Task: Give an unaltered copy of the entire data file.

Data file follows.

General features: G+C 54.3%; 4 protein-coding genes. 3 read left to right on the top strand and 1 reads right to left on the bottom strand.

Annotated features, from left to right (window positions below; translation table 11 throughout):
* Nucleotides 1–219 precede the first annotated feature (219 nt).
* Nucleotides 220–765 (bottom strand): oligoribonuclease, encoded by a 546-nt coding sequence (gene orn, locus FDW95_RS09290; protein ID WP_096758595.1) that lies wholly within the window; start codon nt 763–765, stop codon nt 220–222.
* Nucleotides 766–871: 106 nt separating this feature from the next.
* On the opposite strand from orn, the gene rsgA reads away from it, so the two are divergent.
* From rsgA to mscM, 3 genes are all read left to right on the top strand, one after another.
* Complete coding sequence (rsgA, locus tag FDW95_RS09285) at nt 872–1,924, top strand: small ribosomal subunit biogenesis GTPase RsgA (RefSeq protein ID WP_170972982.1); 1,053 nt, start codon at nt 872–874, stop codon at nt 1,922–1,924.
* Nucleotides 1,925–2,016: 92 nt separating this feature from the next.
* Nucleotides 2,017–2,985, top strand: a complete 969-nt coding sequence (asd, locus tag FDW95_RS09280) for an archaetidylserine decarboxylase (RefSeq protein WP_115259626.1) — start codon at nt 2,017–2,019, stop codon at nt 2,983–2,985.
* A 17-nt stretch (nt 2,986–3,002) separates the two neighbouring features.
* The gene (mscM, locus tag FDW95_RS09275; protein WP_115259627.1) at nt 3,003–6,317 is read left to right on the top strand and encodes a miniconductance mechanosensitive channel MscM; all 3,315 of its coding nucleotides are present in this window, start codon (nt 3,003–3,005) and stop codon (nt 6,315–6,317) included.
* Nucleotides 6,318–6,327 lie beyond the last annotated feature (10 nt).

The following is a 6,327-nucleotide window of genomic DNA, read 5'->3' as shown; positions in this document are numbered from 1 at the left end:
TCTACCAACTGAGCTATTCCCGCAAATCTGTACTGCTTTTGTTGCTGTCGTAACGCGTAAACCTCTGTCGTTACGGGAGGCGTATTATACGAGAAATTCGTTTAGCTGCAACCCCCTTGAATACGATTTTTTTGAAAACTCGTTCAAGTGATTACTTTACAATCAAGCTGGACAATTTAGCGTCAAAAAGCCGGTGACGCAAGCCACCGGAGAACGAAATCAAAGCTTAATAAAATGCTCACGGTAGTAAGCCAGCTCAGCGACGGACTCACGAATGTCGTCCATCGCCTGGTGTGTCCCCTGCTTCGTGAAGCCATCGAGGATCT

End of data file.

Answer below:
General features: G+C 54.3%; 4 protein-coding genes. 3 read left to right on the top strand and 1 reads right to left on the bottom strand.

Annotated features, from left to right (window positions below; translation table 11 throughout):
* Nucleotides 1–219 precede the first annotated feature (219 nt).
* Nucleotides 220–765 (bottom strand): oligoribonuclease, encoded by a 546-nt coding sequence (gene orn, locus FDW95_RS09290; protein ID WP_096758595.1) that lies wholly within the window; start codon nt 763–765, stop codon nt 220–222.
* Nucleotides 766–871: 106 nt separating this feature from the next.
* On the opposite strand from orn, the gene rsgA reads away from it, so the two are divergent.
* From rsgA to mscM, 3 genes are all read left to right on the top strand, one after another.
* Complete coding sequence (rsgA, locus tag FDW95_RS09285) at nt 872–1,924, top strand: small ribosomal subunit biogenesis GTPase RsgA (RefSeq protein ID WP_170972982.1); 1,053 nt, start codon at nt 872–874, stop codon at nt 1,922–1,924.
* Nucleotides 1,925–2,016: 92 nt separating this feature from the next.
* Nucleotides 2,017–2,985, top strand: a complete 969-nt coding sequence (asd, locus tag FDW95_RS09280) for an archaetidylserine decarboxylase (RefSeq protein WP_115259626.1) — start codon at nt 2,017–2,019, stop codon at nt 2,983–2,985.
* A 17-nt stretch (nt 2,986–3,002) separates the two neighbouring features.
* The gene (mscM, locus tag FDW95_RS09275; protein WP_115259627.1) at nt 3,003–6,317 is read left to right on the top strand and encodes a miniconductance mechanosensitive channel MscM; all 3,315 of its coding nucleotides are present in this window, start codon (nt 3,003–3,005) and stop codon (nt 6,315–6,317) included.
* Nucleotides 6,318–6,327 lie beyond the last annotated feature (10 nt).

The following is a 6,327-nucleotide window of genomic DNA, read 5'->3' as shown; positions in this document are numbered from 1 at the left end:
TCTACCAACTGAGCTATTCCCGCAAATCTGTACTGCTTTTGTTGCTGTCGTAACGCGTAAACCTCTGTCGTTACGGGAGGCGTATTATACGAGAAATTCGTTTAGCTGCAACCCCCTTGAATACGATTTTTTTGAAAACTCGTTCAAGTGATTACTTTACAATCAAGCTGGACAATTTAGCGTCAAAAAGCCGGTGACGCAAGCCACCGGAGAACGAAATCAAAGCTTAATAAAATGCTCACGGTAGTAAGCCAGCTCAGCGACGGACTCACGAATGTCGTCCATCGCCTGGTGTGTCCCCTGCTTCGTGAAGCCATCGAGGATCT